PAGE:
56% of Americans Are Expecting a Tax Refund of Over $1,000 — But Is That Realistic?

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If you work for an employer and you haven’t adjusted your withholdings, chances are good that you have a tax refund coming your way soon. But how much should you plan on getting back from the government?

If You’re Getting One: How You Should Use Your 2022 Tax Refund, According To Experts
Important: How Long Will It Take To Get Your Tax Refund?

A recent GOBankingRates study of 1,000 American adults found that more than half — 56% — are expecting a windfall greater than $1,000. Is that a reasonable expectation, or are the majority of Americans setting themselves up for a disappointing end to tax season?

GOBankingRates asked the experts to add some context to the study’s findings.

$1,000 Is Actually Well Below Average — Depending on What You Make

The study’s respondents were correct to expect a four-figure refund — but $1,000 is only about half of what’s coming their way, in most cases.

“The average tax refund is increasing beyond $2,000 for most filers,” said Brad Biren, a tax and elder law attorney and founder of IQMOP.com. “In general, the more you make, the higher your refund is likely to be because there is more the government can return.”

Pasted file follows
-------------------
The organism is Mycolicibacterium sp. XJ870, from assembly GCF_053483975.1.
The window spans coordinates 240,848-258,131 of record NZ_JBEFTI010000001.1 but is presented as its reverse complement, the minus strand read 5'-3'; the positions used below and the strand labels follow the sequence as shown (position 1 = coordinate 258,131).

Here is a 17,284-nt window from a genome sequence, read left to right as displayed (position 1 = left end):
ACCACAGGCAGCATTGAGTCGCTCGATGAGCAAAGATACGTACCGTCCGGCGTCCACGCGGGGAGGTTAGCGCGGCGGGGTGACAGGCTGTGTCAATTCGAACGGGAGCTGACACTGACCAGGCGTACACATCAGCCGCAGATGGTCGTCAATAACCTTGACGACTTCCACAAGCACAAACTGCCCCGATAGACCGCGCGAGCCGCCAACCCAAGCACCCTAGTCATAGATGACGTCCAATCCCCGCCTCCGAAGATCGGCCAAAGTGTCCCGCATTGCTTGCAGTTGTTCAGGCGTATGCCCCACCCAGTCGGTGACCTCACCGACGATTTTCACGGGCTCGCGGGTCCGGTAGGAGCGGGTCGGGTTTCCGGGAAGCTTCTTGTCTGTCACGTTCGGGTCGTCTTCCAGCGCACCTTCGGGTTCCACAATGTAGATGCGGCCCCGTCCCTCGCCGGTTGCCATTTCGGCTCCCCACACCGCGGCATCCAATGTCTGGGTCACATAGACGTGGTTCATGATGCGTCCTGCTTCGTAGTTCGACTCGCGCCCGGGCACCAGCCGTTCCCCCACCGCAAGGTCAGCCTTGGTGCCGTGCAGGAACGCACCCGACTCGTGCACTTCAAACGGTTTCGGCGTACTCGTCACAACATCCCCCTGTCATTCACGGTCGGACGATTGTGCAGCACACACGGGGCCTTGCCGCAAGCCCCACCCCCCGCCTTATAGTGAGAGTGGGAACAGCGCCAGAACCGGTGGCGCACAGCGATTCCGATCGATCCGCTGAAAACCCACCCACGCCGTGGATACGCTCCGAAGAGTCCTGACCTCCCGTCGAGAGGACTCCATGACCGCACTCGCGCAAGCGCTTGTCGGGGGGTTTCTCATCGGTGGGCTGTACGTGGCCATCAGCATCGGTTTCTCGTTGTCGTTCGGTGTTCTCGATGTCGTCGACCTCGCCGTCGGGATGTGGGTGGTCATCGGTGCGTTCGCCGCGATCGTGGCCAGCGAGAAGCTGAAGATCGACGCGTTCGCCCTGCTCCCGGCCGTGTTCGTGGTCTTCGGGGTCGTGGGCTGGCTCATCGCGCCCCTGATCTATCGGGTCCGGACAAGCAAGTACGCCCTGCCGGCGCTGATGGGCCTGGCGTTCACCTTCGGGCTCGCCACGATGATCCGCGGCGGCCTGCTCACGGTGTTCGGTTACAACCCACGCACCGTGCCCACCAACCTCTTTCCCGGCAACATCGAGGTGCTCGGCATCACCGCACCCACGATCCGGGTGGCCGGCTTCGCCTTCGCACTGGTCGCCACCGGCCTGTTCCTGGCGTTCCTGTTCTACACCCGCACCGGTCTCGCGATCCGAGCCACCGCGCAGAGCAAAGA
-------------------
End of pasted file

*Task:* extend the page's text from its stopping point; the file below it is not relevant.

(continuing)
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In most cases, you’ll start to notice a change in your refund when your income falls squarely between the second and third IRS tax brackets ($9,950-$40,525).

“At the $24,999 income level, it is a challenge to get a refund over $2,000,” Biren said. “In general, that tax bracket has an almost 50% chance of above or below the $2,000 refund mark, with a more than likely outcome of over that threshold. This particular income bracket is less state-dependent once you begin moving up the income ladder.”

Also See: Here’s the Average IRS Tax Refund Amount by State

Refunds Spike for All but the Lowest Earners, Then Hold Steady

Once you reach $25,000 in income, you can expect a bigger refund — but generally, that refund will remain the same until you’re much deeper into the middle class.

“The likelihood of a refund being over $2,000 does jump significantly around the $24,999 bracket,” Biren said. “But then almost stays the same until one jumps into the $75,000 tax bracket. The refunds in this bracket hover around the $2,500 mark.”

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Biren said that a lot of this phenomenon has a lot to do with state residency.

“For example, a person living in a state with higher income tax rates may see less of a total tax refund compared to a person in a low or no income tax state … Therefore, you could be one of those people who will get a net federal and state refund closer to $2,000.”

As a rule of thumb, according to Biren, “most people with W-2 income and especially those with 1099 income will have the opportunity to receive a refund larger than $2,000.”

In General, Refunds Are Bigger This Year

On Feb. 11, the average tax refund for 2022 was $2,323, according to the IRS. Last year at the same time, it was $1,900 — that’s an increase of more than 22%.